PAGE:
My Turn, Susan Lee: Divisive? Indeed
On Aug. 7, a full 112 years after the 1906 lynchings, the Salisbury City Council considered a Resolution of Reconciliation brought forward by Mayor Al Heggins. A majority of its members impugned the document. They appeared to be caught off guard by its forthright nature, as if the candid address of these atrocities were itself an offense. Nevertheless, Salisbury is evolving. It was not necessary for an uncontrolled crowd to take matters into its own hands. It required only two Council members’ disapproval, along with a third’s vehement accusations, to hog tie — if not strangle — the resolution.
Describing the lynchings as “biased, bigoted, racist, violent and hateful” drew scrutiny, although acts of racial terror are, by definition, aptly represented by these descriptors. The resolution unflinchingly states the brutal indignities perpetrated on the bodies of the lynching victims. This firmly underscores its call for unequivocal denouncement of these acts and for deep community healing. Even so, these words were considered by at least one council member as unnecessarily “raw.” Granted, those words may have been better received if prepared differently. Perhaps if steamed to the point of evaporation so as to remain unspoken? Surely this would cater to the dominant culture’s delicate sensibilities, its genteel distaste for the unspeakable.
The council deliberated for the purposes of posterity and, it would appear, for the purpose of maintaining a preferred narrative. Perhaps the document could be softened, made more palatable, less uncomfortably honest? In a word, less “divisive”?
We must question: Of what is this resolution considered to be divisive — and by whom? Who benefits from antiseptic narratives that downplay injustices enacted upon some and bestow unearned privileges upon others? What is at stake when long-held narratives that overshadow long-buried events are examined?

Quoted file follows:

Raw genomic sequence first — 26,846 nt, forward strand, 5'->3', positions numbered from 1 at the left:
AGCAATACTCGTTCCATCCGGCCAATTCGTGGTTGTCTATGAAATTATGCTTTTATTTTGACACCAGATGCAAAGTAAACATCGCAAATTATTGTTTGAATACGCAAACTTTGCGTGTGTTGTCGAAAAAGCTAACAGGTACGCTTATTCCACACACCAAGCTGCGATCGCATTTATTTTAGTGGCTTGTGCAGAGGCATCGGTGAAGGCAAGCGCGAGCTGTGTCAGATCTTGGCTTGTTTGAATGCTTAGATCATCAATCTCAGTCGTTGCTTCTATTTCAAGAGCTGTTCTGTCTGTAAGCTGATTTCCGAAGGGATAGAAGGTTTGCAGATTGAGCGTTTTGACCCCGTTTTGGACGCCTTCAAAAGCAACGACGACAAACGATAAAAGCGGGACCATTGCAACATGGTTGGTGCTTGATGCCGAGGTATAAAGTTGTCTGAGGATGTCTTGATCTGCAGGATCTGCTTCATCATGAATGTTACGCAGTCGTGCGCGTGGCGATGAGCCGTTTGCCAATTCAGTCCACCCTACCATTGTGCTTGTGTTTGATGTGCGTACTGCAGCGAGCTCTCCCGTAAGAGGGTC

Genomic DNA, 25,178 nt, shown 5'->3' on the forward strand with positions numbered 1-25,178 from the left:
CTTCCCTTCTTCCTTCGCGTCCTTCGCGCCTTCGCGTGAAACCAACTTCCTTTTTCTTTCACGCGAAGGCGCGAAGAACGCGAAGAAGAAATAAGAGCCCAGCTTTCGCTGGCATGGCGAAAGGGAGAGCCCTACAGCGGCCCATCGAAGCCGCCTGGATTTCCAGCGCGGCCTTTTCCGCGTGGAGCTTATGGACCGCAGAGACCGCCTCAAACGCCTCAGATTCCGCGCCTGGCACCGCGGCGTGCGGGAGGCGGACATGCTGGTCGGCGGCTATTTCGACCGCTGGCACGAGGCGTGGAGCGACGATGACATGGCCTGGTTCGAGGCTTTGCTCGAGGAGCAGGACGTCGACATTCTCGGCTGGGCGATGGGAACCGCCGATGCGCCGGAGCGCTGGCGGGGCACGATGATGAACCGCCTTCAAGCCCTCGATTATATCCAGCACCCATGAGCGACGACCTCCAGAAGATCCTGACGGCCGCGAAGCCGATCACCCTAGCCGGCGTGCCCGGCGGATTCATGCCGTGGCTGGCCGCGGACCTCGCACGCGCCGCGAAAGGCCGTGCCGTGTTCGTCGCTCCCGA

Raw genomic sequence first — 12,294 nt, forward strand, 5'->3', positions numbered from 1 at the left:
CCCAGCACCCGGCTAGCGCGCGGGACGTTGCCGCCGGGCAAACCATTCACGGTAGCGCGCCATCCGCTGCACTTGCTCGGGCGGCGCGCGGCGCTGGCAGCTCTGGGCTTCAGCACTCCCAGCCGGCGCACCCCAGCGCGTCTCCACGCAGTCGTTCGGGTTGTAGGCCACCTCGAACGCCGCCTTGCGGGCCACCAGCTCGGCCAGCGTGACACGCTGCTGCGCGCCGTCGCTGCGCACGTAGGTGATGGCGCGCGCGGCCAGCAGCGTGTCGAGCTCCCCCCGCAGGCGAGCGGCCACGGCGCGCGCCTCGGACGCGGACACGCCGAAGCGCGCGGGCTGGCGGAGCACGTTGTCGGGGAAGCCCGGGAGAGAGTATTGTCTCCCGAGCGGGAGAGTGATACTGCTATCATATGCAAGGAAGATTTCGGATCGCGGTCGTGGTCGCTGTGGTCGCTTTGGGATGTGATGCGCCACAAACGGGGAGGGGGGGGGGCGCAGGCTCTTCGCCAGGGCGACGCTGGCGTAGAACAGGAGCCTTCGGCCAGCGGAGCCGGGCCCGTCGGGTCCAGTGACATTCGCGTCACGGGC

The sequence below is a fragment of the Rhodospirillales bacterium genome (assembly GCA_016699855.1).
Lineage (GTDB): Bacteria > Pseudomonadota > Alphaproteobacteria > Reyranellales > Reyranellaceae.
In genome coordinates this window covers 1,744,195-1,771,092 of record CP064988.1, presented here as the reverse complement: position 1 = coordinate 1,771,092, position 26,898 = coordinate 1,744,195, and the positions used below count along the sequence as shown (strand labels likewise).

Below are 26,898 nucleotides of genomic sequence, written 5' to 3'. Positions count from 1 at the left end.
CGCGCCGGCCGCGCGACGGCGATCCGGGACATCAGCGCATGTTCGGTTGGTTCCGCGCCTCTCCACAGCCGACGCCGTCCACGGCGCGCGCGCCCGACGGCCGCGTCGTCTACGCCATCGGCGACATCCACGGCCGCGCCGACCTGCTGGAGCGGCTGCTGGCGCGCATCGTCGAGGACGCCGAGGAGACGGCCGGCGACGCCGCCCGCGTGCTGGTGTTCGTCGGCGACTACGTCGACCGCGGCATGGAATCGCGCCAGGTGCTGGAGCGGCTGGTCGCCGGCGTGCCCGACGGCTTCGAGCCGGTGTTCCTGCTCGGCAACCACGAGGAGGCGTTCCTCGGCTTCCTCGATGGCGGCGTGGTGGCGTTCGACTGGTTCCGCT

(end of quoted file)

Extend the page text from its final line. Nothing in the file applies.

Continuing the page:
Holding a dominant narrative up to the shattering light of alternative perspectives necessarily divides it, divesting it of its official, single story status. A narrative thus divided, cannot stand. And this is good. Chimamanda Ngozi Adichie, Nigerian author and winner of the 2018 PEN Pinter Prize, warns of the danger of a single story. She states:
“It is impossible to talk about the single story without talking about power. …
“Like our economic and political worlds, stories, too, are defined by the principle of nkali [to be greater than another]. How they are told, who tells them, when they’re told, how many stories are told, are really dependent on power. Power is the ability not just to tell the story …but to make it the definitive story.”
Facts can be established. Yet, there can never be single interpretation that results in one final story. That is, unless power intervenes. Councilman David Post leveled the word “divisive” against the resolution’s alternative perspective. Perhaps Mr. Post was merely imploring a less straightforward description of events. However, criticizing the document as divisive implies that a unified community somehow exists, despite significant and glaring gaps in health, wealth, opportunity and education that indicate otherwise. Underestimating the impact of these gaps creates division. Overlooking a community’s longstanding concern about them creates division.
Calls for restorative justice, intentionality, fairness, open-mindedness, peace, anti-racism and love resounded in the mayor’s resolution. They went unacknowledged by its detractors. The resolution’s unifying call for citizens to work together to eradicate violence and hatred also went unacknowledged, as did the expressed need for healing.
Concerns about current inequities redolent of past injustices were voiced. Public comments pointing out entrenched practices endemic of systemic racism were not enjoined. This, too, creates division.
But, is it divisive to commemorate past injustices and examine current inequities routinely visited upon the poor and upon people of color? Is it divisive to question the norms of mass incarceration, racial profiling, school-to-prison pipelines and to investigate abuses within law enforcement and the judicial system? If so, then I join with many like-minded citizens who acknowledge and accept the responsibility of being “divisive” in the name of progress toward a more just and equitable Salisbury.
Susan Lee is a resident of Salisbury.
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